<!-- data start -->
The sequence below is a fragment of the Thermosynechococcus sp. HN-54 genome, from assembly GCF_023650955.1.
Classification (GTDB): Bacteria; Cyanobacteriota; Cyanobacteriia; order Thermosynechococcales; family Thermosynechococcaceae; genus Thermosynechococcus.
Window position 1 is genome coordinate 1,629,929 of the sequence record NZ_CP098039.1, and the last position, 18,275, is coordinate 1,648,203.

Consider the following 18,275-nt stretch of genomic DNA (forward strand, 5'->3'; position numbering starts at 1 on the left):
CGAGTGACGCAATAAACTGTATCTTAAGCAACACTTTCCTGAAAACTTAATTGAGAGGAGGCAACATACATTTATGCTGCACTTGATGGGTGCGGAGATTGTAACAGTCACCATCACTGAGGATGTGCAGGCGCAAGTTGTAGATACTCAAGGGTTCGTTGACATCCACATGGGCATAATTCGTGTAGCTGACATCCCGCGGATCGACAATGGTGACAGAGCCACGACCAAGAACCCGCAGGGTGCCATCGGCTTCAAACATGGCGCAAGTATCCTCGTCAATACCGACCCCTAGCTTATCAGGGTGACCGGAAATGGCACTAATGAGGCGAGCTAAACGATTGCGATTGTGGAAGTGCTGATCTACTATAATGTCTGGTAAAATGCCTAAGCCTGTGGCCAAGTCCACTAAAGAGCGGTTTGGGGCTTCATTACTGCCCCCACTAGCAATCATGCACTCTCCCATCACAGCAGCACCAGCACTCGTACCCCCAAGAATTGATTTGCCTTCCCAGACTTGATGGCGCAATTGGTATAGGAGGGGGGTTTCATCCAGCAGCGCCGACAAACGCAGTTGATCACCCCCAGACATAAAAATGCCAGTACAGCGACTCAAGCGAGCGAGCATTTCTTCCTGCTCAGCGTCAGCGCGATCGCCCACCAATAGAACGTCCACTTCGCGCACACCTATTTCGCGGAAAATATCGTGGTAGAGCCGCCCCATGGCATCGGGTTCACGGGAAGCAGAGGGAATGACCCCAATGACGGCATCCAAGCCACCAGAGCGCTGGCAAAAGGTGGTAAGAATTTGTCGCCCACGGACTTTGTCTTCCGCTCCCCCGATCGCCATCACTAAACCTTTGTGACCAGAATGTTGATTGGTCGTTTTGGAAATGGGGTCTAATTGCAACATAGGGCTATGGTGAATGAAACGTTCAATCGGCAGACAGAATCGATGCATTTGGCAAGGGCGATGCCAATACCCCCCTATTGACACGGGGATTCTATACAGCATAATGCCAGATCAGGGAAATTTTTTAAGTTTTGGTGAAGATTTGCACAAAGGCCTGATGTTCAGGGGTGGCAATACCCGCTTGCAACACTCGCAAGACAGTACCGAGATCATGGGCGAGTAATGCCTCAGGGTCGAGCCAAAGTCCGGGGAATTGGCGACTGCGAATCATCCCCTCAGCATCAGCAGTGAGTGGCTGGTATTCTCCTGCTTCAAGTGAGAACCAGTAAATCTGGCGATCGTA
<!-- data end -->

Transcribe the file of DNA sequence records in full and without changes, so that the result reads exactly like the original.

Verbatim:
The sequence below is a fragment of the Thermosynechococcus sp. HN-54 genome, from assembly GCF_023650955.1.
Classification (GTDB): Bacteria; Cyanobacteriota; Cyanobacteriia; order Thermosynechococcales; family Thermosynechococcaceae; genus Thermosynechococcus.
Window position 1 is genome coordinate 1,629,929 of the sequence record NZ_CP098039.1, and the last position, 18,275, is coordinate 1,648,203.

Consider the following 18,275-nt stretch of genomic DNA (forward strand, 5'->3'; position numbering starts at 1 on the left):
CGAGTGACGCAATAAACTGTATCTTAAGCAACACTTTCCTGAAAACTTAATTGAGAGGAGGCAACATACATTTATGCTGCACTTGATGGGTGCGGAGATTGTAACAGTCACCATCACTGAGGATGTGCAGGCGCAAGTTGTAGATACTCAAGGGTTCGTTGACATCCACATGGGCATAATTCGTGTAGCTGACATCCCGCGGATCGACAATGGTGACAGAGCCACGACCAAGAACCCGCAGGGTGCCATCGGCTTCAAACATGGCGCAAGTATCCTCGTCAATACCGACCCCTAGCTTATCAGGGTGACCGGAAATGGCACTAATGAGGCGAGCTAAACGATTGCGATTGTGGAAGTGCTGATCTACTATAATGTCTGGTAAAATGCCTAAGCCTGTGGCCAAGTCCACTAAAGAGCGGTTTGGGGCTTCATTACTGCCCCCACTAGCAATCATGCACTCTCCCATCACAGCAGCACCAGCACTCGTACCCCCAAGAATTGATTTGCCTTCCCAGACTTGATGGCGCAATTGGTATAGGAGGGGGGTTTCATCCAGCAGCGCCGACAAACGCAGTTGATCACCCCCAGACATAAAAATGCCAGTACAGCGACTCAAGCGAGCGAGCATTTCTTCCTGCTCAGCGTCAGCGCGATCGCCCACCAATAGAACGTCCACTTCGCGCACACCTATTTCGCGGAAAATATCGTGGTAGAGCCGCCCCATGGCATCGGGTTCACGGGAAGCAGAGGGAATGACCCCAATGACGGCATCCAAGCCACCAGAGCGCTGGCAAAAGGTGGTAAGAATTTGTCGCCCACGGACTTTGTCTTCCGCTCCCCCGATCGCCATCACTAAACCTTTGTGACCAGAATGTTGATTGGTCGTTTTGGAAATGGGGTCTAATTGCAACATAGGGCTATGGTGAATGAAACGTTCAATCGGCAGACAGAATCGATGCATTTGGCAAGGGCGATGCCAATACCCCCCTATTGACACGGGGATTCTATACAGCATAATGCCAGATCAGGGAAATTTTTTAAGTTTTGGTGAAGATTTGCACAAAGGCCTGATGTTCAGGGGTGGCAATACCCGCTTGCAACACTCGCAAGACAGTACCGAGATCATGGGCGAGTAATGCCTCAGGGTCGAGCCAAAGTCCGGGGAATTGGCGACTGCGAATCATCCCCTCAGCATCAGCAGTGAGTGGCTGGTATTCTCCTGCTTCAAGTGAGAACCAGTAAATCTGGCGATCGTA